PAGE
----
Levers for More Equitable Teacher Pension Financing
Last week, State Comptroller Natalie Braswell announced that her office would transfer $2.8 billion of Connecticut's rainy day fund into a one-time payment toward the state's unfunded pension liabilities, above and beyond the state's regularly required contributions. According to the press statement, this makes Governor Lamont the first ever Connecticut governor to make additional payments to cover unfunded pension liabilities. Of this one-time payment, $900 million will go to the Teachers' Retirement Fund.
Interestingly, however, beyond the state’s unfunded liabilities, Connecticut’s annual required teacher pension contributions account for over a quarter of the state’s overall K-12 education budget. As we approach the one-year anniversary of our report on teacher pension financing—co-written with the Equable Institute—it’s more clear than ever that the problem of teacher pension debt is two pronged: yes, there are long-standing, unfunded liabilities that have accrued over time; but there is also an unfair and inequitable structure to financing the normal cost each year. That is, municipalities pay no portion of teacher pension obligations—even though these benefits are based upon the teacher salaries that local districts individually set. This setup is impacting district resources and competitiveness when recruiting and retaining educators.
To explore this idea further, the report—titled Who Benefits? How Teacher Pension Financing Impacts Student Equity in Connecticut—established a new equity metric for Connecticut developed by ERN CT, the Per Pupil Pension Subsidy. We divided each public school district's pension obligations by its student enrollment, producing a figure that identifies precisely how much the state is spending on pension subsidies per student in each district. Our alarming finding was that the state's inequitable Per Pupil Pension Subsidies put lower performing, less affluent, and more diverse school districts at a systemic disadvantage when it comes to compensating their teaching workforces.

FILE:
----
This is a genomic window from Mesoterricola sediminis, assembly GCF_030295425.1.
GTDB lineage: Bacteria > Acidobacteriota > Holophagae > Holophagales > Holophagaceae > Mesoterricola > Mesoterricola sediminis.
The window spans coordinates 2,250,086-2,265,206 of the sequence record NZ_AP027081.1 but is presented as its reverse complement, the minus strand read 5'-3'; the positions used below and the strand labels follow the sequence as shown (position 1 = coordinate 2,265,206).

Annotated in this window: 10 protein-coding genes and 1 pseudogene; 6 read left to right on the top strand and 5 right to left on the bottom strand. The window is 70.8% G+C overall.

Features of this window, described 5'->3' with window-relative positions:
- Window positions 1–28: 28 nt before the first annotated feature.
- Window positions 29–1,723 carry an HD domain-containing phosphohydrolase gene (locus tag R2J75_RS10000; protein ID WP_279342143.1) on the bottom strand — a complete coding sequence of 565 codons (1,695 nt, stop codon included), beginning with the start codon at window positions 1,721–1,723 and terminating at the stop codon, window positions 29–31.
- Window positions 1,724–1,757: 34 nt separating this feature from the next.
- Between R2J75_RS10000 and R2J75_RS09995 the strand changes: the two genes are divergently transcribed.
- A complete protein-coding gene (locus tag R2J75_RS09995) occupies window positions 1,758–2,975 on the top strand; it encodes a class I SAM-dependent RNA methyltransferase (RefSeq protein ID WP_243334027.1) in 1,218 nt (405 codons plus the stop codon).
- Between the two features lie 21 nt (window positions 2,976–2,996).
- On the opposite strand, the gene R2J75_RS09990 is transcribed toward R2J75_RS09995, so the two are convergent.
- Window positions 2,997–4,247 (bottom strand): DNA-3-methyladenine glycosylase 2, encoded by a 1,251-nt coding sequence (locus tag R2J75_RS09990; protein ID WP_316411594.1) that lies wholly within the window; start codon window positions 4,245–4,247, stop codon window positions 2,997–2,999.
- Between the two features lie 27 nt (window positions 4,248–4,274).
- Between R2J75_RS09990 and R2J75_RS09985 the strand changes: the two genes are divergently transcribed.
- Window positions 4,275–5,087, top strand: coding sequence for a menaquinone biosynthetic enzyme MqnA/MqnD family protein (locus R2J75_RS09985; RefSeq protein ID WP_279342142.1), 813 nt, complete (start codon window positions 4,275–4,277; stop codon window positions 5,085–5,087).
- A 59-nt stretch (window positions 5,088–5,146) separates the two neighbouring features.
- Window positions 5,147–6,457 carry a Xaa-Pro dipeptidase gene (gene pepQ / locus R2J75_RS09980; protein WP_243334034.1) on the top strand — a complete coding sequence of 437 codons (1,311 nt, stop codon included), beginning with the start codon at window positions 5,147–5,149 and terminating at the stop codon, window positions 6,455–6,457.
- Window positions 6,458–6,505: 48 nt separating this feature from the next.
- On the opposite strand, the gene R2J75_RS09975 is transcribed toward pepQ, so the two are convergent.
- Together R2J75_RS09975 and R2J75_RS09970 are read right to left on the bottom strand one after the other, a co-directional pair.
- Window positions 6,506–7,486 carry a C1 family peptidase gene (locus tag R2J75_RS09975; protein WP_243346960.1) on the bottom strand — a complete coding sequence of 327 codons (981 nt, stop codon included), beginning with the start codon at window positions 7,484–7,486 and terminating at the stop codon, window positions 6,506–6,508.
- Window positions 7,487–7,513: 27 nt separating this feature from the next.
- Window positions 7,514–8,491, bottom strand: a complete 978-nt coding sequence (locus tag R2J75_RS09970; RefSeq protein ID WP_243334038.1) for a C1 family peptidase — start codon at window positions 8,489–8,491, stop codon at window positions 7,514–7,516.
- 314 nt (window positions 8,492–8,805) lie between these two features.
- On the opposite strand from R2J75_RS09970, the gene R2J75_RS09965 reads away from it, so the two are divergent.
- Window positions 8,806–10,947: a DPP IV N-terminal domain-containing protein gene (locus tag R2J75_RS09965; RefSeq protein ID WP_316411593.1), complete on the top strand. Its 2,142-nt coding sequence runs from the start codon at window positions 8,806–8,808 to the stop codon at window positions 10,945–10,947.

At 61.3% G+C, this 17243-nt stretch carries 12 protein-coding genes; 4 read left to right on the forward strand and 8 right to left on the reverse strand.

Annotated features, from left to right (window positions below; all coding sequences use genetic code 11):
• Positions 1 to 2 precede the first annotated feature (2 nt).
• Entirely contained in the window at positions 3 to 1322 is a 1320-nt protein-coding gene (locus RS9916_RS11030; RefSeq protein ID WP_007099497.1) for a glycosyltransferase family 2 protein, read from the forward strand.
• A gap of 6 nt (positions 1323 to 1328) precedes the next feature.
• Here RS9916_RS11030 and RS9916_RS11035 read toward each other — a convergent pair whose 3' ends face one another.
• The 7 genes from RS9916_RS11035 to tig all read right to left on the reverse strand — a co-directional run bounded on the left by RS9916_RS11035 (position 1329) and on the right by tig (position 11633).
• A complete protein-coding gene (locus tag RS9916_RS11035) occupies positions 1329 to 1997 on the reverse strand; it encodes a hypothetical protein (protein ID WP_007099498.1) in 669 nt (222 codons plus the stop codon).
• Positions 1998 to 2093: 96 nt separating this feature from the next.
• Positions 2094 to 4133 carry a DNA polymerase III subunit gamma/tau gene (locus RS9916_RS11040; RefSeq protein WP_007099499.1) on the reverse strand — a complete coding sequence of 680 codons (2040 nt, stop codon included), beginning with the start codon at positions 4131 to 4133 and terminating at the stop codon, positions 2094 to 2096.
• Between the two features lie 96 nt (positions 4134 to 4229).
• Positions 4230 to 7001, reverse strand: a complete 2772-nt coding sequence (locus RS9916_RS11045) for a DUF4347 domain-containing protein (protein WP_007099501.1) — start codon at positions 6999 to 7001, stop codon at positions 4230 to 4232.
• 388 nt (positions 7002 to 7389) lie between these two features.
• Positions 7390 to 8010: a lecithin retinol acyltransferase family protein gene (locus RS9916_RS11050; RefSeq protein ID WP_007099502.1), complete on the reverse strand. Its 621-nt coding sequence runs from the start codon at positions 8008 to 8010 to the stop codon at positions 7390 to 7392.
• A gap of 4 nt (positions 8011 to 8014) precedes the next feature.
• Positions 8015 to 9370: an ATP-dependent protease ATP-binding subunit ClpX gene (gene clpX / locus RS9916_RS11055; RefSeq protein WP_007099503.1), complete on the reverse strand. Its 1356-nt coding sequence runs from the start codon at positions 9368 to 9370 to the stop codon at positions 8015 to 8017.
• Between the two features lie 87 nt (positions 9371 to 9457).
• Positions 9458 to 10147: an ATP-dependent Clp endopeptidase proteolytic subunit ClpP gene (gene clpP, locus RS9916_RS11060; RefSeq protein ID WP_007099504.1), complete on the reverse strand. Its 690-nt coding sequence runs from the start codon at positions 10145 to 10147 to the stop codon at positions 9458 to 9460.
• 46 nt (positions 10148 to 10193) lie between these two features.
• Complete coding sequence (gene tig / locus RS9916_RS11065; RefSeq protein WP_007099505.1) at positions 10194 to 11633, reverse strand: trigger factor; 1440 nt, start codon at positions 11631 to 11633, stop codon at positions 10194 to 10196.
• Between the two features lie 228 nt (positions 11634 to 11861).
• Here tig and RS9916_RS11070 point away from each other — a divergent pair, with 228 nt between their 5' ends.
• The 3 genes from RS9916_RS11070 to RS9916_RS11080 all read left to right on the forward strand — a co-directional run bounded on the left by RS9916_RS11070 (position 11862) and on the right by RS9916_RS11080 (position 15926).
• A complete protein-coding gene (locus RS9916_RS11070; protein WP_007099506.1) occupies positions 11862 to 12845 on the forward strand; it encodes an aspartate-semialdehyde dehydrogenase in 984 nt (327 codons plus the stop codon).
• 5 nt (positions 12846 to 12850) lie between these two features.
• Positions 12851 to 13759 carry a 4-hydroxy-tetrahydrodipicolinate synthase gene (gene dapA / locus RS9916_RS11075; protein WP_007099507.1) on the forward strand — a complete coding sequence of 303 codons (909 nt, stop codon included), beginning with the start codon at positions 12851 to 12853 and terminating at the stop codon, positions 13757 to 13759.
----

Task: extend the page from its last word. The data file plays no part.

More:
Since teacher shortages in public school districts continue to be a dominant headline this quarter (e.g.: CT Insider story here.), we should keep in mind the fact that inequitable teacher pension subsidies from the state reinforce the gaps in teacher compensation between one district and the next.
We think it’s time for the legislature to analyze the many variables that could produce a more equitable system of teacher pension financing, one in which municipalities pay a fairer share when the salaries offered by their local school districts rack up disproportionate pension debt.
Pictured above is a throwback to the fun “choose your own adventure”-style policy considerations that we included at the end of the report!
Tell Me Why It Works: The Science Behind Reading
Finished “Sold a Story” (It’s ranked #13 on Apple podcasts today! Wow.) and looking to learn more about literacy? People in Connecticut have an exciting opportunity to see its author, Emily Hanford, live in New Haven on Tuesday, December 6th at an event called, “Tell Me Why It Works: The Science Behind Reading.” Also featured are ExcelinEd’s Kymona Burk, Literacy How’s Margie Gillis, Stamford Superintendent Tamu Lucero, a New Haven public school teacher, and ERN CT’s Amy Dowell to discuss the passage of the Right to Read legislation. Register here, and check out the full program here. The Right to Read Twitter handle (@Read_CT) will also be live streaming for those who can’t make it in person.